or Connect
SmokingMeatForums.com › Forums › Smoking Supplies & Equipment › Charcoal Smokers › How much smoke is too much?
New Posts  All Forums:Forum Nav:

How much smoke is too much? - Page 2

post #21 of 34

If you want to go all wood, this is a good read...JJ

 

http://www.smokingmeatforums.com/a/stickburning101

post #22 of 34
Quote:
Originally Posted by Chef JimmyJ View Post

If you want to go all wood, this is a good read...JJ

http://www.smokingmeatforums.com/a/stickburning101
That was a good read. I don't go by all those rules but it could work. Definitely don't start your fire and then throw the meat on your whole cooker has got to come to temp. Mine takes about an hour to heat up. I guess it's just second nature to me since I've been smoking for a while. Like I said I don't heat my wood up. I'll grab it straight from my pile if I run out if the stack I made near the smoker. I do agree with the past about having well seasoned wood. How old is your wood? my wood varies in size from water bottle size to two liter size about a foot long
post #23 of 34
Just so it's clear this is what I'm working with now. The smoke coming out of it is in the warm up stage
Edited by Brooksy - 5/9/14 at 6:05pm
post #24 of 34
Well having technical difficulties. Trying to load a pic of my original smoker minus burned off firebox. I cooked the same way on it. It is a direct flow offset.
post #25 of 34

Just trying to help you out mate with as much info as possible. I think you've answered you question with your original post -- you said you were "basically snuffing out the fire by trying to get temps that low" and you thought "trying to maintain a low temp is impossible". You're right , it's impossible. The fire you're trying to build is smoldering like a camp fire that about to die out. No matter how much wood you throw on it the fire doesn't have enough energy to ignite the added wood. Low temps with all wood and no smoke won't work. Cook at 250F- 275F and your problems with creosote are over.

post #26 of 34
Quote:
Originally Posted by Damnthatsgood View Post
 

 

...  I'm trying to achieve low temps and no smoke with wood.

 

Why? If your pit cooks at X° when burning wood splits then let it cook at X°. There is no harm in that. If you want to burn wood in your pit, then it is apparent that you will be cooking at a temperature higher than 225°.

post #27 of 34

Brooksy, that Article is from a long time member, Oldschoolbbq, and not mine so I don't no how big his splits are. He is a really cool guy and very helpful. Shoot him a PM for more info.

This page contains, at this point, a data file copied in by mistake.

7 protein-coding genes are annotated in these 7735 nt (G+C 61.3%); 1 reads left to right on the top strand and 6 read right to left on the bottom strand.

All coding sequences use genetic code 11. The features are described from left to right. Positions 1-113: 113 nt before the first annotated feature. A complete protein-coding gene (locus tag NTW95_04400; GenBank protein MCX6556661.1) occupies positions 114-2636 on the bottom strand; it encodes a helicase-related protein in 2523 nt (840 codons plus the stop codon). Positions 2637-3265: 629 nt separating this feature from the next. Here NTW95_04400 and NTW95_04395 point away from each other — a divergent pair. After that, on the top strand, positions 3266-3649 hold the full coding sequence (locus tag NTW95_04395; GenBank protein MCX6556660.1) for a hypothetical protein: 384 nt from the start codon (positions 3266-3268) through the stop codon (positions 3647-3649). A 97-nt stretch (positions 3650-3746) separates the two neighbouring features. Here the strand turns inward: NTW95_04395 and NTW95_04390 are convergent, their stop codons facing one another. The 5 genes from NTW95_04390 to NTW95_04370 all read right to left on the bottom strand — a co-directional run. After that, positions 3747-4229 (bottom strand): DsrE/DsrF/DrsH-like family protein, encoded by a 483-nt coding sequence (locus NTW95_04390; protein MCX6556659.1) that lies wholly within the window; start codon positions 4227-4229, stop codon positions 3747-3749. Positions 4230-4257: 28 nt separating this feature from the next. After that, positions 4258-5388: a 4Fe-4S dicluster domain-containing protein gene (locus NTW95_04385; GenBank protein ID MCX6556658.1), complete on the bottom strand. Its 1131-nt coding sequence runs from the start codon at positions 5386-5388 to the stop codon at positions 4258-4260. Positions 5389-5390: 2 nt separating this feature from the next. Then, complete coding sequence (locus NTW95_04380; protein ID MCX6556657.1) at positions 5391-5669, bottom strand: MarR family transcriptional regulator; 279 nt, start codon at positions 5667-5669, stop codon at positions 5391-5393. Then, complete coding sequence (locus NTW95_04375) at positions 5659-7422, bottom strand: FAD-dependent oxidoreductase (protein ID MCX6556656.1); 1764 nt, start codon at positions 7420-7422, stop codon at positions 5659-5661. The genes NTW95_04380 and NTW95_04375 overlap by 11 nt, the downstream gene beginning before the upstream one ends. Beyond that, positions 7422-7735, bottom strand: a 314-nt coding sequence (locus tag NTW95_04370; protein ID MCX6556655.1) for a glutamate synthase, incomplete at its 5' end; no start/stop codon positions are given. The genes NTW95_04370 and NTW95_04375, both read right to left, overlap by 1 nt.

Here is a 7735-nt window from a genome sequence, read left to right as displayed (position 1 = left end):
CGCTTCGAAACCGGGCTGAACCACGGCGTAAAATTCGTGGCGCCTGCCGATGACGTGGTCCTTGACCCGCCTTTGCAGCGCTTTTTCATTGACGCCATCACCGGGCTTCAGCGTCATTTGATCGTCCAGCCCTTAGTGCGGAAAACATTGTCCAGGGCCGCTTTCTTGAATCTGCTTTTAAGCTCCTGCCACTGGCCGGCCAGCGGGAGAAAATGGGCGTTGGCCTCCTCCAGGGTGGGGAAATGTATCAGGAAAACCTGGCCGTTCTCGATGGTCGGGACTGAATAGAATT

As far as low temps and getting TBS, it can be done, you just have to learn your smoker. A "small" hot fire will burn clean and because of the large volume of the smoker, the heat generated will cool to 225° by the time it reaches the meat. Watch BBQ Pitmasters and other shows, there are guys with 60" Lang's and other Offsets running at 225-250° all day long burning only sticks. There are members here doing the same. A fire does not have to be big to burn hot and clean...JJ

post #28 of 34
Thread Starter 
Quote:
Originally Posted by Chef JimmyJ View Post
 

If you want to go all wood, this is a good read...JJ

 

http://www.smokingmeatforums.com/a/stickburning101

 

I have read that.  Thanks, it is a good place to start.

 

Quote:
Originally Posted by Brooksy View Post


That was a good read. I don't go by all those rules but it could work. Definitely don't start your fire and then throw the meat on your whole cooker has got to come to temp. Mine takes about an hour to heat up. I guess it's just second nature to me since I've been smoking for a while. Like I said I don't heat my wood up. I'll grab it straight from my pile if I run out if the stack I made near the smoker. I do agree with the past about having well seasoned wood. How old is your wood? my wood varies in size from water bottle size to two liter size about a foot long

 

Well, you've proven that the wood doesn't have to be anything special.  Big, small, dry wet.  So I should be fine in that department.  Mine is smaller, dry, and about two or three years old.

 

Quote:
Originally Posted by Brooksy View Post

Just so it's clear this is what I'm working with now. The smoke coming out of it is in the warm up stage

 

Nice looking grill !!

 

Quote:
Originally Posted by Wood River BBQ View Post
 

Just trying to help you out mate with as much info as possible. I think you've answered you question with your original post -- you said you were "basically snuffing out the fire by trying to get temps that low" and you thought "trying to maintain a low temp is impossible". You're right , it's impossible. The fire you're trying to build is smoldering like a camp fire that about to die out. No matter how much wood you throw on it the fire doesn't have enough energy to ignite the added wood. Low temps with all wood and no smoke won't work. Cook at 250F- 275F and your problems with creosote are over.